Cheers,
 

plantbrain

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2 Aug 2007
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1,946
Hair algae means one thing, you do not have decent CO2, you are adding some, but not quite enough.
You have ruled out all the other nutrients if you dosed EI....................but have not addressed CO2, light seems fine so we can check that off.

We can add 5ppm of PO4 also, without even inducing algae(I can do it right now and without a lick of fear because I knwo what will occur).

What's the difference? I'm pretty sure things are fine because my CO2 is well tweaked.

CO2 is the issue, it's 95% of all issues folks have and it's easy to rule out light and nutrients issues.

So then you are left with good stable CO2.

Note: you can add Easy Carb or Excel and also do a blackout for 3 days, you can do a larger water change and add excel directly on non living rocks etc to kill anything on them, you can add algae eaters, like SAE's etc.

But the bottom luine and root issue is still CO2.
Make sure you progressively and SLOWly add more and make sure there's some surface movement etc, watch fish carefully.

Do not get in a rush and add too much and then leave for the day.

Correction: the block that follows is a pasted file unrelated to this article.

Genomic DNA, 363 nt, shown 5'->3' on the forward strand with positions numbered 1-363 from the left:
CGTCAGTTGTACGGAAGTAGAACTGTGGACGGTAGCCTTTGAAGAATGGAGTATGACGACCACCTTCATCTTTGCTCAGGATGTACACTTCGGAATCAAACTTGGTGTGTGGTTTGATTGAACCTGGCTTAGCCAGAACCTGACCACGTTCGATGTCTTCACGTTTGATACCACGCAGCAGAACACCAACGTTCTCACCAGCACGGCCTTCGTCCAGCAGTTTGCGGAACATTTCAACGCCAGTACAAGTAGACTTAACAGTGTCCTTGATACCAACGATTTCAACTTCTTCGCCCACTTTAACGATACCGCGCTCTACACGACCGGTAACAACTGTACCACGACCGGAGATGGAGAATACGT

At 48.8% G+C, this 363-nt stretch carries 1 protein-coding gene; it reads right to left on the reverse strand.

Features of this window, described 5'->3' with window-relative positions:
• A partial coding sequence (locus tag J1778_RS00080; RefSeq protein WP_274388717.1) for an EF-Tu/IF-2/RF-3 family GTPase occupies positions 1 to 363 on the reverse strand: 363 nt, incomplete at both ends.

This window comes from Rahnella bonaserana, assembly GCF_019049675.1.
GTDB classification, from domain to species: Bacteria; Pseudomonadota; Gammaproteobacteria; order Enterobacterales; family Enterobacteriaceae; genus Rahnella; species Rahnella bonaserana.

This is key and a good lesson for you to focus on and learn to address, CO2 is most of this issue with algae and with excellent plant growth. You learn this, then the rest is much more about gardenign and plants, not algae.

Note: adding PO4 can cause a dramatic increase in the uptake of CO2 by plants, so if you had been adding just barely enough CO23, but had limiting PO4, adding PO4 would appear to cause algae, however, it's an indirect effect, the root issue was CO2 was not scaled up and that, not the PO4 itself caused the algae.

This is why I can have no algae with 5 pppm of PO4, whereas you might dose PO4 and get algae each time, leading to not believe me and simply do what you can to minimize algae. I understand the thinking and results from that experience, many saw this.

Unlike them, I saw and looked at other possible causes, I looked for the root issues. when I aded more light, I knoew that this causes more CO2, anyone that adds medium to high light knows they need to add CO2. common sense and advice there right? It made sense to add more CO2, so back 15 years ago, folks added 10-15 ppm of CO2, but only had 1/2 the light my MH 's added, so I doubled the CO2, fish where fine(have been ever sense).

Now when I added PO4, no algae.
If you scaled the light up, and the CO2, then add the nutrients to also non limiting levels, you have no issues.

If not and you limit say PO4 strongly then the plant will limit the uptake of CO2 and NO3 etc, K+ and so on, since the plant does not need those and is most strongly limited by PO4, thus PO4 controls all the metabolism, not CO2.

When the PO4 limitation is lifted, now you have placed more demand on the CO2, NO3, traces, K+ etc.

So focus there on CO2, it's worth your while and you will gain a lot from doing so.
You might have to eyeball things well.
Also, Discus will turn dark at over 45ppm of CO2(large wild adults etc). So you can watch them to some degree.

Hope this helps, forgive these folks on the PO4, they have heard this claim that it causes algae for a long time and know better, so they get a little wryly :D
It's okay, I understand! Been there.


Regards,
Tom Barr




Regards,
Tom Barr